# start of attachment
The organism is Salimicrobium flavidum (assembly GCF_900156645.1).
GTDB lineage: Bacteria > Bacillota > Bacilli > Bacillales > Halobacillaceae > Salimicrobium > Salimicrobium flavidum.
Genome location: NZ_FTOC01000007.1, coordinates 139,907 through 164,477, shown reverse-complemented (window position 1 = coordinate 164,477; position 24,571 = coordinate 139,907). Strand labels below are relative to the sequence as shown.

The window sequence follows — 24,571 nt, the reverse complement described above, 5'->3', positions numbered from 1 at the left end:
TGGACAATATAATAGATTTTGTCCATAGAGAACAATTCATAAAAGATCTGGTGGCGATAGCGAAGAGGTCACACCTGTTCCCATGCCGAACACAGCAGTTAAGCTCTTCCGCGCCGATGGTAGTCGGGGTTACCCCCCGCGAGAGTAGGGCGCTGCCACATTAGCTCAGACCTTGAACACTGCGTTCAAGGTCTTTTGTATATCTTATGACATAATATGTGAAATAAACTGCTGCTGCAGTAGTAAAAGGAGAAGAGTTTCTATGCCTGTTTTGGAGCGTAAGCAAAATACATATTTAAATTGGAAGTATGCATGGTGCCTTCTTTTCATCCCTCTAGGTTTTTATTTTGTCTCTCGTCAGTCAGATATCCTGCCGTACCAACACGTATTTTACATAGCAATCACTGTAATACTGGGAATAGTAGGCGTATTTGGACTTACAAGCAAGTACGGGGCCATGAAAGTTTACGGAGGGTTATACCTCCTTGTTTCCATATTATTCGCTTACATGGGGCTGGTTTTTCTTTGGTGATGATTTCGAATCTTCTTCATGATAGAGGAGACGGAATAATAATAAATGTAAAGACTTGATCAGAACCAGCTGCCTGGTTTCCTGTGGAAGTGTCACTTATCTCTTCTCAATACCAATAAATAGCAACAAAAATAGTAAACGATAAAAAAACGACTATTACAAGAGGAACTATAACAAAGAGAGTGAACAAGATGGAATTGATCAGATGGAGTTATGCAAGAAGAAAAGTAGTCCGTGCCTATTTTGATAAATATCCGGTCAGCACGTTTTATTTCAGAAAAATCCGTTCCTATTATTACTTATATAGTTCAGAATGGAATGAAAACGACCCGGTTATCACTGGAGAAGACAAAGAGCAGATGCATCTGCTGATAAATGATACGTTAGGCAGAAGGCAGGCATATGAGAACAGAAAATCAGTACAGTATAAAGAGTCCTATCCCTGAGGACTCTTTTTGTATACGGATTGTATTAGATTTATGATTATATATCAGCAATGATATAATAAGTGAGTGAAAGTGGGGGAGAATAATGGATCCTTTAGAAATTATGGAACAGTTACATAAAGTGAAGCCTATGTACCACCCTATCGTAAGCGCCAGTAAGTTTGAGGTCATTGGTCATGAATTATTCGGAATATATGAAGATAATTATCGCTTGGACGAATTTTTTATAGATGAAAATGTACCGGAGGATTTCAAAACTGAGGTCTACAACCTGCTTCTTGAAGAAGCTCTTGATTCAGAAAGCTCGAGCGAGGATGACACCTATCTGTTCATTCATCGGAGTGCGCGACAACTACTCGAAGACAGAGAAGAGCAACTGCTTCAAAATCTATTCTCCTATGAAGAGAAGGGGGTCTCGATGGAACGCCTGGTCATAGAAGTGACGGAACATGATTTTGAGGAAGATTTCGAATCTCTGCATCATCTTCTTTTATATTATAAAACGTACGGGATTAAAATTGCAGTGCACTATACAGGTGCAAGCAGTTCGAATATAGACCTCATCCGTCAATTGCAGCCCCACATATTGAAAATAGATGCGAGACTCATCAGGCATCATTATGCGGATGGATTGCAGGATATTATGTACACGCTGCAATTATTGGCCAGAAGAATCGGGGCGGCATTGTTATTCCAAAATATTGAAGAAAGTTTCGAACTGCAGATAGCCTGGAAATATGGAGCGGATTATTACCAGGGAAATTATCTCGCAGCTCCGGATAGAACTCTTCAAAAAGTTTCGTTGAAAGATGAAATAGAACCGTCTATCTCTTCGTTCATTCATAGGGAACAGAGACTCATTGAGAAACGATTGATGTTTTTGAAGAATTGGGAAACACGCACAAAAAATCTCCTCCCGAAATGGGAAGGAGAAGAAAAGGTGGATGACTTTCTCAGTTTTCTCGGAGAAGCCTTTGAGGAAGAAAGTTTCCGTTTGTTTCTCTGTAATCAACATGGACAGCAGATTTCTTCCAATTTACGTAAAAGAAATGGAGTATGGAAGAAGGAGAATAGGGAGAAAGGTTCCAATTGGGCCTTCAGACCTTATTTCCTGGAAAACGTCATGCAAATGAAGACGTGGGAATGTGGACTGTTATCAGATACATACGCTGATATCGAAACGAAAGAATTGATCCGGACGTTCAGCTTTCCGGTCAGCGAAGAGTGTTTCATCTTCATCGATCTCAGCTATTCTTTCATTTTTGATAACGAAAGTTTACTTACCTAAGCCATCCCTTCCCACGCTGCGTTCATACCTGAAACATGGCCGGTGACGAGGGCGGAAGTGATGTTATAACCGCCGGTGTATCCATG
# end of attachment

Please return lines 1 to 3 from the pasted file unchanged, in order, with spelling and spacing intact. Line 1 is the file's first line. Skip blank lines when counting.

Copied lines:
The organism is Salimicrobium flavidum (assembly GCF_900156645.1).
GTDB lineage: Bacteria > Bacillota > Bacilli > Bacillales > Halobacillaceae > Salimicrobium > Salimicrobium flavidum.
Genome location: NZ_FTOC01000007.1, coordinates 139,907 through 164,477, shown reverse-complemented (window position 1 = coordinate 164,477; position 24,571 = coordinate 139,907). Strand labels below are relative to the sequence as shown.